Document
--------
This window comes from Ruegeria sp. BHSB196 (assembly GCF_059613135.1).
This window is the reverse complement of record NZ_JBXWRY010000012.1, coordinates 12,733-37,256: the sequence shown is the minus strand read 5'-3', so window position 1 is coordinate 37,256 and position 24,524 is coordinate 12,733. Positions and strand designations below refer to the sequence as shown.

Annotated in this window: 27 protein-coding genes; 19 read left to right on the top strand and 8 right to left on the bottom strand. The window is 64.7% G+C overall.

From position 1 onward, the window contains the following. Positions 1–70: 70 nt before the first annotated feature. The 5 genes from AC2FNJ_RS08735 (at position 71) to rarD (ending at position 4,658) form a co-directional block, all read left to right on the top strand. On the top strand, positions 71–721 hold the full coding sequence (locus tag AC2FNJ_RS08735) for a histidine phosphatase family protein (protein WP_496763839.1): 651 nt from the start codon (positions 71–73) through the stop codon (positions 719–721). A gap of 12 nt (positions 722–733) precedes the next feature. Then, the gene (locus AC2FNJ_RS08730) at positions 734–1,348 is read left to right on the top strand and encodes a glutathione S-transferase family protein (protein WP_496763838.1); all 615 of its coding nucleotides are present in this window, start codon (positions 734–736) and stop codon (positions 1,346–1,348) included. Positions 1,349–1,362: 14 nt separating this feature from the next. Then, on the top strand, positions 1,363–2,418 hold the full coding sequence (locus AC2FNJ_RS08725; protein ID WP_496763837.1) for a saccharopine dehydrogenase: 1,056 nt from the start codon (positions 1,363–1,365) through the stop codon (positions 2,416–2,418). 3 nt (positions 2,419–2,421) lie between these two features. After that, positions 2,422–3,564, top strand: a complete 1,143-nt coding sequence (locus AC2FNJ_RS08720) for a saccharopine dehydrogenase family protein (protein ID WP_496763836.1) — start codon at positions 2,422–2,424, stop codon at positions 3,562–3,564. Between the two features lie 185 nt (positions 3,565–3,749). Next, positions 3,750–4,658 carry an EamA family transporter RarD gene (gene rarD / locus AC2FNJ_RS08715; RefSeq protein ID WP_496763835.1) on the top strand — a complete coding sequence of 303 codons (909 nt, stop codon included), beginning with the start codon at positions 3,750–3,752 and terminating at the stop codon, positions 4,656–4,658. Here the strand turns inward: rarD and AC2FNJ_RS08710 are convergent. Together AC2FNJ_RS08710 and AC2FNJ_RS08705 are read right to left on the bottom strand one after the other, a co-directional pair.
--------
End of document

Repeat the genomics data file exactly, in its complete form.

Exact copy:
This window comes from Ruegeria sp. BHSB196 (assembly GCF_059613135.1).
This window is the reverse complement of record NZ_JBXWRY010000012.1, coordinates 12,733-37,256: the sequence shown is the minus strand read 5'-3', so window position 1 is coordinate 37,256 and position 24,524 is coordinate 12,733. Positions and strand designations below refer to the sequence as shown.

Annotated in this window: 27 protein-coding genes; 19 read left to right on the top strand and 8 right to left on the bottom strand. The window is 64.7% G+C overall.

From position 1 onward, the window contains the following. Positions 1–70: 70 nt before the first annotated feature. The 5 genes from AC2FNJ_RS08735 (at position 71) to rarD (ending at position 4,658) form a co-directional block, all read left to right on the top strand. On the top strand, positions 71–721 hold the full coding sequence (locus tag AC2FNJ_RS08735) for a histidine phosphatase family protein (protein WP_496763839.1): 651 nt from the start codon (positions 71–73) through the stop codon (positions 719–721). A gap of 12 nt (positions 722–733) precedes the next feature. Then, the gene (locus AC2FNJ_RS08730) at positions 734–1,348 is read left to right on the top strand and encodes a glutathione S-transferase family protein (protein WP_496763838.1); all 615 of its coding nucleotides are present in this window, start codon (positions 734–736) and stop codon (positions 1,346–1,348) included. Positions 1,349–1,362: 14 nt separating this feature from the next. Then, on the top strand, positions 1,363–2,418 hold the full coding sequence (locus AC2FNJ_RS08725; protein ID WP_496763837.1) for a saccharopine dehydrogenase: 1,056 nt from the start codon (positions 1,363–1,365) through the stop codon (positions 2,416–2,418). 3 nt (positions 2,419–2,421) lie between these two features. After that, positions 2,422–3,564, top strand: a complete 1,143-nt coding sequence (locus AC2FNJ_RS08720) for a saccharopine dehydrogenase family protein (protein ID WP_496763836.1) — start codon at positions 2,422–2,424, stop codon at positions 3,562–3,564. Between the two features lie 185 nt (positions 3,565–3,749). Next, positions 3,750–4,658 carry an EamA family transporter RarD gene (gene rarD / locus AC2FNJ_RS08715; RefSeq protein ID WP_496763835.1) on the top strand — a complete coding sequence of 303 codons (909 nt, stop codon included), beginning with the start codon at positions 3,750–3,752 and terminating at the stop codon, positions 4,656–4,658. Here the strand turns inward: rarD and AC2FNJ_RS08710 are convergent. Together AC2FNJ_RS08710 and AC2FNJ_RS08705 are read right to left on the bottom strand one after the other, a co-directional pair.